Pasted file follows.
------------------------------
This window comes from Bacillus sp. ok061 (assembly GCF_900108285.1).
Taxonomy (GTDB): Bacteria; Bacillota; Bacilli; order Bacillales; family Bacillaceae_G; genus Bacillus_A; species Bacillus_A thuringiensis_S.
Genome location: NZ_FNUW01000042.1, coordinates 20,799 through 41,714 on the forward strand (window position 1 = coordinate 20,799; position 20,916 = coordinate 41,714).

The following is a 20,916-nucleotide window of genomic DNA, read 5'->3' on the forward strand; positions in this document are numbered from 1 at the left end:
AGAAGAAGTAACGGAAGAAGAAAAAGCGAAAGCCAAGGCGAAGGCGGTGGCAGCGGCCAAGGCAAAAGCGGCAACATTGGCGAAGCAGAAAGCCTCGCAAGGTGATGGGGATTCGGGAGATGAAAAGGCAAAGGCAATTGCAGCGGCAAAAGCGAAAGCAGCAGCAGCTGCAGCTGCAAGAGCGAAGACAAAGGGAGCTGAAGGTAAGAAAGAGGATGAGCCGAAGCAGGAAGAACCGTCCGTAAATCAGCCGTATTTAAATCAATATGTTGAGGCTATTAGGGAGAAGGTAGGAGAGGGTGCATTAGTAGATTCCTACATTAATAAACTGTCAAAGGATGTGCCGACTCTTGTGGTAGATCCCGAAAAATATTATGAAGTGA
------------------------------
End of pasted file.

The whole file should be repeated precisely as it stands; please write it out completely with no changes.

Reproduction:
This window comes from Bacillus sp. ok061 (assembly GCF_900108285.1).
Taxonomy (GTDB): Bacteria; Bacillota; Bacilli; order Bacillales; family Bacillaceae_G; genus Bacillus_A; species Bacillus_A thuringiensis_S.
Genome location: NZ_FNUW01000042.1, coordinates 20,799 through 41,714 on the forward strand (window position 1 = coordinate 20,799; position 20,916 = coordinate 41,714).

The following is a 20,916-nucleotide window of genomic DNA, read 5'->3' on the forward strand; positions in this document are numbered from 1 at the left end:
AGAAGAAGTAACGGAAGAAGAAAAAGCGAAAGCCAAGGCGAAGGCGGTGGCAGCGGCCAAGGCAAAAGCGGCAACATTGGCGAAGCAGAAAGCCTCGCAAGGTGATGGGGATTCGGGAGATGAAAAGGCAAAGGCAATTGCAGCGGCAAAAGCGAAAGCAGCAGCAGCTGCAGCTGCAAGAGCGAAGACAAAGGGAGCTGAAGGTAAGAAAGAGGATGAGCCGAAGCAGGAAGAACCGTCCGTAAATCAGCCGTATTTAAATCAATATGTTGAGGCTATTAGGGAGAAGGTAGGAGAGGGTGCATTAGTAGATTCCTACATTAATAAACTGTCAAAGGATGTGCCGACTCTTGTGGTAGATCCCGAAAAATATTATGAAGTGA